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Given an orthogonal representation H with n vertices and bends, we study the problem of computing a planar orthogonal drawing of H with small area. This problem has direct applications to the development of practical graph drawing techniques for information visualization and VLSI layout. In this paper, we introduce the concept of turnregularity of an orthogonal representation H, provide combinatorial characterizations of it, and show that if H is turnregular (i.e., all its faces are turnregular), then a planar orthogonal drawing of H with minimum area can be computed in O(n) time, and a planar orthogonal drawing of H with minimum area and minimum total edge length within that area can be computed in O(n 7/4 log n) time. We also apply our theoretical results to the design and implementation of new practical heuristic methods for constructing planar orthogonal drawings. An experimental study conducted on a test suite of orthogonal representations of randomly generated biconnected 4planar graphs shows that the percentage of turnregular faces is quite high and that our heuristic drawing methods perform better than previous ones.
Algorithms for AreaEfficient Orthogonal Drawings
 Computational Geometry: Theory and Applications
, 1996
"... An orthogonal drawing of a graph is a drawing such that nodes are placed on grid points and edges are drawn as sequences of vertical and horizontal segments. In this paper we present linear time algorithms that produce orthogonal drawings of graphs with n nodes. If the maximum degree is four, then t ..."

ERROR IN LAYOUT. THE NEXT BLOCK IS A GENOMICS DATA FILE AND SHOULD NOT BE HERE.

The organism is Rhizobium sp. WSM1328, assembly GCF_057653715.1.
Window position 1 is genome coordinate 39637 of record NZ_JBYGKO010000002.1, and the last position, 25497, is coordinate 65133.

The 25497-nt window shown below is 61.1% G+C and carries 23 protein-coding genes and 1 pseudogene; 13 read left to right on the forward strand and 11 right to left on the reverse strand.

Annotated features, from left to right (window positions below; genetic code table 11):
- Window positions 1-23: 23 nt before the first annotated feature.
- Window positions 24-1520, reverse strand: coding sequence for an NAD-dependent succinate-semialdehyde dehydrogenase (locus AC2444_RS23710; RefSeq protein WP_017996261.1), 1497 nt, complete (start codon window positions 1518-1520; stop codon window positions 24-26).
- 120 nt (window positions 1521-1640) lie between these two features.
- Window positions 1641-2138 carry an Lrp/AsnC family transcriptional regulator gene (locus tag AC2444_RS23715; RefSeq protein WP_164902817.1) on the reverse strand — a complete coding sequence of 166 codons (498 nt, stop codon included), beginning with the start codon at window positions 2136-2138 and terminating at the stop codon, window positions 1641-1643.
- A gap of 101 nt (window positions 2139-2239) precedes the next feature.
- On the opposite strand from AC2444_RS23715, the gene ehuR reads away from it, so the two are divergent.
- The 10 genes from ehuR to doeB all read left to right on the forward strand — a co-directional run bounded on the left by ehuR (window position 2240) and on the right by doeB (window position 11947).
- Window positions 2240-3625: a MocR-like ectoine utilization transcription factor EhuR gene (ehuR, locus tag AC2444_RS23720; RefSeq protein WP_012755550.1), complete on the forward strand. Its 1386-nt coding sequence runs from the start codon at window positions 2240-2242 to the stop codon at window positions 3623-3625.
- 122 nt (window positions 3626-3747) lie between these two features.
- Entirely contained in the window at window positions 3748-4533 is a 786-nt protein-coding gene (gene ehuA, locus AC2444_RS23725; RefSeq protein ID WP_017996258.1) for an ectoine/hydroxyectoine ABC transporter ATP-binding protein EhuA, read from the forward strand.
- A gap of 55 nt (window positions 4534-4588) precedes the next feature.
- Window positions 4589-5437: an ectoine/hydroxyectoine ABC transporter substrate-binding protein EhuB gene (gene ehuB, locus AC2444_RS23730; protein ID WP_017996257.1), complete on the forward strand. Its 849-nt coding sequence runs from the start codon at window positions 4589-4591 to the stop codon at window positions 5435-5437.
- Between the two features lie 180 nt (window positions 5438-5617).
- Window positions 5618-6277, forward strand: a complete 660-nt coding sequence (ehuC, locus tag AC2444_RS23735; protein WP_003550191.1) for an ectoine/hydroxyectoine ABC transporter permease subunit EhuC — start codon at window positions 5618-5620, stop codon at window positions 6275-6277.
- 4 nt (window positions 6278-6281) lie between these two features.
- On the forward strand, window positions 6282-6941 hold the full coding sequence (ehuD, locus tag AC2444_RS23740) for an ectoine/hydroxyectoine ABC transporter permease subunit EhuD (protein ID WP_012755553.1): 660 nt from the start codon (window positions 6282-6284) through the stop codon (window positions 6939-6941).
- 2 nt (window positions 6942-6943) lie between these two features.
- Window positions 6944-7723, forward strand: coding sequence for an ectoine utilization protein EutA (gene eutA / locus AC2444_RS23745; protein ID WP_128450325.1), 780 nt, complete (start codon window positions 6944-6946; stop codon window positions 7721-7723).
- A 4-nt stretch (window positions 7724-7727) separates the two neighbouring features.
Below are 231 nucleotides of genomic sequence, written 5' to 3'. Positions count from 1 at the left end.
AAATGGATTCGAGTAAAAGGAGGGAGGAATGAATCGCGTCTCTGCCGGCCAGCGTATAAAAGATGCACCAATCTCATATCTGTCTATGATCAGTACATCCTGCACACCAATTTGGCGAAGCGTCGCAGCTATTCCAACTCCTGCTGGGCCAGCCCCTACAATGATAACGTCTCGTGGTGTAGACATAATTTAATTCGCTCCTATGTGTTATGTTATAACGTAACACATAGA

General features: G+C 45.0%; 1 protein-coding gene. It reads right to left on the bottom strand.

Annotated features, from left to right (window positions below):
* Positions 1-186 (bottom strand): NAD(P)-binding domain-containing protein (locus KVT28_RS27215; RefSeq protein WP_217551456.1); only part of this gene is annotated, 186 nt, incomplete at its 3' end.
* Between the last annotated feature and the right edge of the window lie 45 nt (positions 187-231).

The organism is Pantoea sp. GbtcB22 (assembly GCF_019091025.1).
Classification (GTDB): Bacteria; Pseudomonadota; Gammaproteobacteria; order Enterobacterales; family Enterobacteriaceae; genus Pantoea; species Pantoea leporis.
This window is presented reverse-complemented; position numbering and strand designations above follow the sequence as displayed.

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Cited by 16 (4 self)
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An orthogonal drawing of a graph is a drawing such that nodes are placed on grid points and edges are drawn as sequences of vertical and horizontal segments. In this paper we present linear time algorithms that produce orthogonal drawings of graphs with n nodes. If the maximum degree is four, then the drawing produced by our first algorithm needs area at most (roughly) 0:76n 2 , and introduces at most 2n + 2 bends. Also, each edge of such a drawing has at most two bends. Our algorithm is based on forming and placing pairs of vertices of the graph. If the maximum degree is three, then the drawing produced by our second algorithm needs at most (roughly) 1 4 n 2 area and, if the graph is biconnected, at most b n 2 c + 3 bends. These upper bounds match the upper bounds known for planar graphs of maximum degree 3. This algorithm produces optimal drawings (within a constant of 2) with respect to the number of bends, since there is a lower bound of n 2 + 1 in the number of bends fo...